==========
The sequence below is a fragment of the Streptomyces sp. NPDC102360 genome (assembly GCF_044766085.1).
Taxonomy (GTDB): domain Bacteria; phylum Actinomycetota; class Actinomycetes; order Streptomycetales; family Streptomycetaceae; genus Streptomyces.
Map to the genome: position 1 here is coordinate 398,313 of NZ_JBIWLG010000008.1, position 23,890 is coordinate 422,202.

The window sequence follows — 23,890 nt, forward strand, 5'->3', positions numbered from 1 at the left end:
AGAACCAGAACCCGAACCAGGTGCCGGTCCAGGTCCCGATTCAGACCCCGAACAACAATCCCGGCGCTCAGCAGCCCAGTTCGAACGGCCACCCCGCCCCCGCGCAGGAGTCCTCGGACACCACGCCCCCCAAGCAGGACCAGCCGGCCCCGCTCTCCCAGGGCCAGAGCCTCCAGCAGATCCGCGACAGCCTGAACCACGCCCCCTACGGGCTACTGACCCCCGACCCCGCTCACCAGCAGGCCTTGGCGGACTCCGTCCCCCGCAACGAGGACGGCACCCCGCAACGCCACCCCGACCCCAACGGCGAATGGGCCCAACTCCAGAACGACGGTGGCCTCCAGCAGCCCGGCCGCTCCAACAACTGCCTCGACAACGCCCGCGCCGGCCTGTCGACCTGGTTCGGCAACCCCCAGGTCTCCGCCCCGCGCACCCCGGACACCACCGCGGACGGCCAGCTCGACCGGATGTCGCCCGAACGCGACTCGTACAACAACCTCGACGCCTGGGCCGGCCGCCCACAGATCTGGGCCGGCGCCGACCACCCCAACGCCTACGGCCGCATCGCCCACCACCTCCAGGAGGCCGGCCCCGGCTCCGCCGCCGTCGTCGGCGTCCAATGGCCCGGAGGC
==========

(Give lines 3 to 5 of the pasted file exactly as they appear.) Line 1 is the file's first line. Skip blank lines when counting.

Map to the genome: position 1 here is coordinate 398,313 of NZ_JBIWLG010000008.1, position 23,890 is coordinate 422,202.

The window sequence follows — 23,890 nt, forward strand, 5'->3', positions numbered from 1 at the left end:
AGAACCAGAACCCGAACCAGGTGCCGGTCCAGGTCCCGATTCAGACCCCGAACAACAATCCCGGCGCTCAGCAGCCCAGTTCGAACGGCCACCCCGCCCCCGCGCAGGAGTCCTCGGACACCACGCCCCCCAAGCAGGACCAGCCGGCCCCGCTCTCCCAGGGCCAGAGCCTCCAGCAGATCCGCGACAGCCTGAACCACGCCCCCTACGGGCTACTGACCCCCGACCCCGCTCACCAGCAGGCCTTGGCGGACTCCGTCCCCCGCAACGAGGACGGCACCCCGCAACGCCACCCCGACCCCAACGGCGAATGGGCCCAACTCCAGAACGACGGTGGCCTCCAGCAGCCCGGCCGCTCCAACAACTGCCTCGACAACGCCCGCGCCGGCCTGTCGACCTGGTTCGGCAACCCCCAGGTCTCCGCCCCGCGCACCCCGGACACCACCGCGGACGGCCAGCTCGACCGGATGTCGCCCGAACGCGACTCGTACAACAACCTCGACGCCTGGGCCGGCCGCCCACAGATCTGGGCCGGCGCCGACCACCCCAACGCCTACGGCCGCATCGCCCACCACCTCCAGGAGGCCGGCCCCGGCTCCGCCGCCGTCGTCGGCGTCCAATGGCCCGGAGGC